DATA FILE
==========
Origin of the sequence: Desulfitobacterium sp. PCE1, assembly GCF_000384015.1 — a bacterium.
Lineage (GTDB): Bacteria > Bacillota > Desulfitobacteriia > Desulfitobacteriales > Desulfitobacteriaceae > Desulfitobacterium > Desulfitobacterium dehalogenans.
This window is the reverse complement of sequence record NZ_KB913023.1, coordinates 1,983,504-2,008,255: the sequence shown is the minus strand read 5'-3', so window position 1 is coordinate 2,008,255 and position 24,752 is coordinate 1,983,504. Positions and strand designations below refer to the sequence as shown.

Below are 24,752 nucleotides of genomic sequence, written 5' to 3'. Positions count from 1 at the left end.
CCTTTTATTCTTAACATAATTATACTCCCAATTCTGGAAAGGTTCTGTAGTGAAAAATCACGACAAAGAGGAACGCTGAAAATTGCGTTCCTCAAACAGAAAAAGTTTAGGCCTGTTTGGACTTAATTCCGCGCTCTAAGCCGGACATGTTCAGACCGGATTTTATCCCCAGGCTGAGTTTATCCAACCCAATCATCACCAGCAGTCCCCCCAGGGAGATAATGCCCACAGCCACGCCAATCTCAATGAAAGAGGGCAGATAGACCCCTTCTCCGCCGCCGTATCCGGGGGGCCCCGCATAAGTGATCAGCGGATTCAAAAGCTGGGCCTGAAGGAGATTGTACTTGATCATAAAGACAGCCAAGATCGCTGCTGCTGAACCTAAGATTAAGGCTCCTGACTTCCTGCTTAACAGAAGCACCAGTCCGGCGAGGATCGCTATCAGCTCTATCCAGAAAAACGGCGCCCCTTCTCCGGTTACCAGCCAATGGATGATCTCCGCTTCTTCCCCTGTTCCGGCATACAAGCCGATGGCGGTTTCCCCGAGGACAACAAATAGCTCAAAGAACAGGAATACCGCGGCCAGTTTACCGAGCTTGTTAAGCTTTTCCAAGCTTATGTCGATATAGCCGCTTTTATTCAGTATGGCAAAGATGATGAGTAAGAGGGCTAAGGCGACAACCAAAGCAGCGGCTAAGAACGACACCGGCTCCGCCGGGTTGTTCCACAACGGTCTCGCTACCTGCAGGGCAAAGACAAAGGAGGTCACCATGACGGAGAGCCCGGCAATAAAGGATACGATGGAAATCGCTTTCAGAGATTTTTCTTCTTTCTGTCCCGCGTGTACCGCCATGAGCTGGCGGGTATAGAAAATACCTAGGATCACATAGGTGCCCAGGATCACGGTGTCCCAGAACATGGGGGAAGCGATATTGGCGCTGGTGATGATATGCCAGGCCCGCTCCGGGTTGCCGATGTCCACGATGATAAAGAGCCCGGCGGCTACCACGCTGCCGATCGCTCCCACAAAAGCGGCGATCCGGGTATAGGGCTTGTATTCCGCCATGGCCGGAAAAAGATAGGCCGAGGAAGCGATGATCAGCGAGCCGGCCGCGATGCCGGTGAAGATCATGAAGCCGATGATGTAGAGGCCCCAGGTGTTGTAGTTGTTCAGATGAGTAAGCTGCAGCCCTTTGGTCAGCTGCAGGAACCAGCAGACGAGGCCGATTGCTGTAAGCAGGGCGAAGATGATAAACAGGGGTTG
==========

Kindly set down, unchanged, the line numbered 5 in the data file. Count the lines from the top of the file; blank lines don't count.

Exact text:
CCTTTTATTCTTAACATAATTATACTCCCAATTCTGGAAAGGTTCTGTAGTGAAAAATCACGACAAAGAGGAACGCTGAAAATTGCGTTCCTCAAACAGAAAAAGTTTAGGCCTGTTTGGACTTAATTCCGCGCTCTAAGCCGGACATGTTCAGACCGGATTTTATCCCCAGGCTGAGTTTATCCAACCCAATCATCACCAGCAGTCCCCCCAGGGAGATAATGCCCACAGCCACGCCAATCTCAATGAAAGAGGGCAGATAGACCCCTTCTCCGCCGCCGTATCCGGGGGGCCCCGCATAAGTGATCAGCGGATTCAAAAGCTGGGCCTGAAGGAGATTGTACTTGATCATAAAGACAGCCAAGATCGCTGCTGCTGAACCTAAGATTAAGGCTCCTGACTTCCTGCTTAACAGAAGCACCAGTCCGGCGAGGATCGCTATCAGCTCTATCCAGAAAAACGGCGCCCCTTCTCCGGTTACCAGCCAATGGATGATCTCCGCTTCTTCCCCTGTTCCGGCATACAAGCCGATGGCGGTTTCCCCGAGGACAACAAATAGCTCAAAGAACAGGAATACCGCGGCCAGTTTACCGAGCTTGTTAAGCTTTTCCAAGCTTATGTCGATATAGCCGCTTTTATTCAGTATGGCAAAGATGATGAGTAAGAGGGCTAAGGCGACAACCAAAGCAGCGGCTAAGAACGACACCGGCTCCGCCGGGTTGTTCCACAACGGTCTCGCTACCTGCAGGGCAAAGACAAAGGAGGTCACCATGACGGAGAGCCCGGCAATAAAGGATACGATGGAAATCGCTTTCAGAGATTTTTCTTCTTTCTGTCCCGCGTGTACCGCCATGAGCTGGCGGGTATAGAAAATACCTAGGATCACATAGGTGCCCAGGATCACGGTGTCCCAGAACATGGGGGAAGCGATATTGGCGCTGGTGATGATATGCCAGGCCCGCTCCGGGTTGCCGATGTCCACGATGATAAAGAGCCCGGCGGCTACCACGCTGCCGATCGCTCCCACAAAAGCGGCGATCCGGGTATAGGGCTTGTATTCCGCCATGGCCGGAAAAAGATAGGCCGAGGAAGCGATGATCAGCGAGCCGGCCGCGATGCCGGTGAAGATCATGAAGCCGATGATGTAGAGGCCCCAGGTGTTGTAGTTGTTCAGATGAGTAAGCTGCAGCCCTTTGGTCAGCTGCAGGAACCAGCAGACGAGGCCGATTGCTGTAAGCAGGGCGAAGATGATAAACAGGGGTTG